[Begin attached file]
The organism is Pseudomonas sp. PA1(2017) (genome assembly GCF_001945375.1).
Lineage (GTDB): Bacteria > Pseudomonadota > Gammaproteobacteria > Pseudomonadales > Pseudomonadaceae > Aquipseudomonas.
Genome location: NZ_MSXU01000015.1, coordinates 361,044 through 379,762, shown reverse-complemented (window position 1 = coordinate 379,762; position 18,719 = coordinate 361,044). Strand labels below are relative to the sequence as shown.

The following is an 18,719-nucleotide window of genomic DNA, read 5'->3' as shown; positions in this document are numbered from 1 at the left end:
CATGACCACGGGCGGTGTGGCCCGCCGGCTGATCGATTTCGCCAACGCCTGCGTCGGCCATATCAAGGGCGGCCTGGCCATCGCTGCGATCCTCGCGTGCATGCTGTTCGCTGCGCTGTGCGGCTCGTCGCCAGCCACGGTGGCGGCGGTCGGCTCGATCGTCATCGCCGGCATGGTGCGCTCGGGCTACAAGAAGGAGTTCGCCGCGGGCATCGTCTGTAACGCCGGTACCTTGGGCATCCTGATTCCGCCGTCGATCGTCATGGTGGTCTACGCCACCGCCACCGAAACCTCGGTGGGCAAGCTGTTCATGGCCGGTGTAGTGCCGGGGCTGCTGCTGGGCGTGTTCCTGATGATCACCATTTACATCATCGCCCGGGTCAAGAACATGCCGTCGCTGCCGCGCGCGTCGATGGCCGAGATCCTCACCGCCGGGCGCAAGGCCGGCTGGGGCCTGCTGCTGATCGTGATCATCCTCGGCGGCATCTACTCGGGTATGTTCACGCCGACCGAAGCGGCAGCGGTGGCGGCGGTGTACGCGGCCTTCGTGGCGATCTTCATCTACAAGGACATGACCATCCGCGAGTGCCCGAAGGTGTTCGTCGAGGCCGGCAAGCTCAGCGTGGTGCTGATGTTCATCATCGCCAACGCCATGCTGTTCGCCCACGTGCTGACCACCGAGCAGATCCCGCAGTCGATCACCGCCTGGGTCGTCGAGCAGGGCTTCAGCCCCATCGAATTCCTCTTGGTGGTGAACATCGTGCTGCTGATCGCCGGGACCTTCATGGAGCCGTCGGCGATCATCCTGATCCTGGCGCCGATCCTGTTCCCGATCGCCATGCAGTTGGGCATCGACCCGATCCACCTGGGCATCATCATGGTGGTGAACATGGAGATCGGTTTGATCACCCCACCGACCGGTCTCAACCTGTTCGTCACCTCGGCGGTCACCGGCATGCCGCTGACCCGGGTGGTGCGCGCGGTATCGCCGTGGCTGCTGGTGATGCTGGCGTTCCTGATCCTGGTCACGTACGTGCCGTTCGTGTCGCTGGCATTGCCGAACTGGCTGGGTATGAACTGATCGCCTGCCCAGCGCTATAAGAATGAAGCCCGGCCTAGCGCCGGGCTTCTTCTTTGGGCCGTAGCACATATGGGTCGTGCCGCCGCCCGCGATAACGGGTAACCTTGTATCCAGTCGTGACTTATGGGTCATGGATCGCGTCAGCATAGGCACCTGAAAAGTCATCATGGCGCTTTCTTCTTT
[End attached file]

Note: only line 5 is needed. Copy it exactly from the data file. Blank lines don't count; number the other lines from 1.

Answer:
CATGACCACGGGCGGTGTGGCCCGCCGGCTGATCGATTTCGCCAACGCCTGCGTCGGCCATATCAAGGGCGGCCTGGCCATCGCTGCGATCCTCGCGTGCATGCTGTTCGCTGCGCTGTGCGGCTCGTCGCCAGCCACGGTGGCGGCGGTCGGCTCGATCGTCATCGCCGGCATGGTGCGCTCGGGCTACAAGAAGGAGTTCGCCGCGGGCATCGTCTGTAACGCCGGTACCTTGGGCATCCTGATTCCGCCGTCGATCGTCATGGTGGTCTACGCCACCGCCACCGAAACCTCGGTGGGCAAGCTGTTCATGGCCGGTGTAGTGCCGGGGCTGCTGCTGGGCGTGTTCCTGATGATCACCATTTACATCATCGCCCGGGTCAAGAACATGCCGTCGCTGCCGCGCGCGTCGATGGCCGAGATCCTCACCGCCGGGCGCAAGGCCGGCTGGGGCCTGCTGCTGATCGTGATCATCCTCGGCGGCATCTACTCGGGTATGTTCACGCCGACCGAAGCGGCAGCGGTGGCGGCGGTGTACGCGGCCTTCGTGGCGATCTTCATCTACAAGGACATGACCATCCGCGAGTGCCCGAAGGTGTTCGTCGAGGCCGGCAAGCTCAGCGTGGTGCTGATGTTCATCATCGCCAACGCCATGCTGTTCGCCCACGTGCTGACCACCGAGCAGATCCCGCAGTCGATCACCGCCTGGGTCGTCGAGCAGGGCTTCAGCCCCATCGAATTCCTCTTGGTGGTGAACATCGTGCTGCTGATCGCCGGGACCTTCATGGAGCCGTCGGCGATCATCCTGATCCTGGCGCCGATCCTGTTCCCGATCGCCATGCAGTTGGGCATCGACCCGATCCACCTGGGCATCATCATGGTGGTGAACATGGAGATCGGTTTGATCACCCCACCGACCGGTCTCAACCTGTTCGTCACCTCGGCGGTCACCGGCATGCCGCTGACCCGGGTGGTGCGCGCGGTATCGCCGTGGCTGCTGGTGATGCTGGCGTTCCTGATCCTGGTCACGTACGTGCCGTTCGTGTCGCTGGCATTGCCGAACTGGCTGGGTATGAACTGATCGCCTGCCCAGCGCTATAAGAATGAAGCCCGGCCTAGCGCCGGGCTTCTTCTTTGGGCCGTAGCACATATGGGTCGTGCCGCCGCCCGCGATAACGGGTAACCTTGTATCCAGTCGTGACTTATGGGTCATGGATCGCGTCAGCATAGGCACCTGAAAAGTCATCATGGCGCTTTCTTCTTT